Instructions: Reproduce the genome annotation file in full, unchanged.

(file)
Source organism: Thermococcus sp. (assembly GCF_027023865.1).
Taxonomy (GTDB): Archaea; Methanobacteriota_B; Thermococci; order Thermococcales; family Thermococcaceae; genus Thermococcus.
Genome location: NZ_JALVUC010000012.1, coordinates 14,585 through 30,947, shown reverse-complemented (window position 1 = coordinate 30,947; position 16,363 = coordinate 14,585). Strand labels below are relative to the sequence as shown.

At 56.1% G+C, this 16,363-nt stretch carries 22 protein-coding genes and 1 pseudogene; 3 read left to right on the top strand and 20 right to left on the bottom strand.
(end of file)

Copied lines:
Source organism: Thermococcus sp. (assembly GCF_027023865.1).
Taxonomy (GTDB): Archaea; Methanobacteriota_B; Thermococci; order Thermococcales; family Thermococcaceae; genus Thermococcus.
Genome location: NZ_JALVUC010000012.1, coordinates 14,585 through 30,947, shown reverse-complemented (window position 1 = coordinate 30,947; position 16,363 = coordinate 14,585). Strand labels below are relative to the sequence as shown.

At 56.1% G+C, this 16,363-nt stretch carries 22 protein-coding genes and 1 pseudogene; 3 read left to right on the top strand and 20 right to left on the bottom strand.